Type 2 diabetes is a complex disorder. A relative rather than an absolute lack of insulin allows blood sugar to rise above normal even though the patients secret excess insulin. This is termed insulin resistance and is preceded by a hyperinsulinaemia phase where blood sugars still remain normal. The hyperinsulinaemia reflects good islet cell function even if not sufficient to control hyperglycaemia. At this stage in the disease there is an opportunity to reduce insulin resistance and to improve beta cell function and to control/reverse diabetes Bile plays an important regulatory function in carbohydrate and fat metabolism and signals beta cell stimulation and insulin secretion. Abnormalities in bile have been well documented in obesity and type 2 diabetes, and alterations have been shown with weight reduction and following bariatric surgery. Reversal of diabetes has been shown to occur following lifestyle changes and weight reduction and the recent DiRECT study has shown that many obese patients are able to follow a meaningful weight reduction program with 85% of patients who lose more than 15% of body weight being able to reverse their diabetes. Most dietary programs prior to this study, incurred large expenditure but the DiRECT study showed the possibility of general practice being able to deliver a program with little in the way of cost implications. The research showed that about 25% of obese patients with type 2 diabetes were willing and able to complete a years program, with many being successful in reversing their diabetes. Bariatric surgery has a similar impact on diabetes reversal. It is of course more successful in weight reduction in that more patients will lose more than 15% of body weight but at a cost of more complications and a greater financial cost. The role of pharmaceutical agents in preserving beta cell function, improving saiety and diminishing hunger will be discussed.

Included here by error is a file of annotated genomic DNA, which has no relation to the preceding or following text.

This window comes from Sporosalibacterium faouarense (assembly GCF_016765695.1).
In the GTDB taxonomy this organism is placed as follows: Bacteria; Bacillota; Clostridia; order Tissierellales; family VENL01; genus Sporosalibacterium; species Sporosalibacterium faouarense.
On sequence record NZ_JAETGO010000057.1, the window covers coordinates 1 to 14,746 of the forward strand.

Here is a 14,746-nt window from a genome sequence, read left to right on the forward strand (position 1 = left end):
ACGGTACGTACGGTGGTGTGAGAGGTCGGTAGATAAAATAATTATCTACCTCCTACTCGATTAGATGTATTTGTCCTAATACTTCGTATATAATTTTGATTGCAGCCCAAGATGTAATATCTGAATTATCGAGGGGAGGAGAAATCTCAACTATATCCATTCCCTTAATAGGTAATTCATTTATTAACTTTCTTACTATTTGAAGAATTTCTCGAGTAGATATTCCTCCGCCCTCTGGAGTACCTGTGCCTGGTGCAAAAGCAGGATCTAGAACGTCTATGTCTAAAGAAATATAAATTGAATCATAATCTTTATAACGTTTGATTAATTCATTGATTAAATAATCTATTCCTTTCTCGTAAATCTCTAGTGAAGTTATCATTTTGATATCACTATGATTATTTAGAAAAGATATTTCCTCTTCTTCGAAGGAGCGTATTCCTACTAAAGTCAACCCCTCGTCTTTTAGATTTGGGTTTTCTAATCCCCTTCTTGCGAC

Audience take away:
• An understanding of type 2 diabetes and methods available to treat the condition.
• The influence of insulin in carbohydrate, fat and protein metabolism. The importance of bile as a regulator of carbohydrate, fat and protein will be explained and
• The importance of bile in stimulating molecules in the bowel that have an effect on insulin secretion and appetite.
• The hypothalamic targets for drug intervention and the role of the stomach and intestine on modulating brain peptides involved in appetite and saiety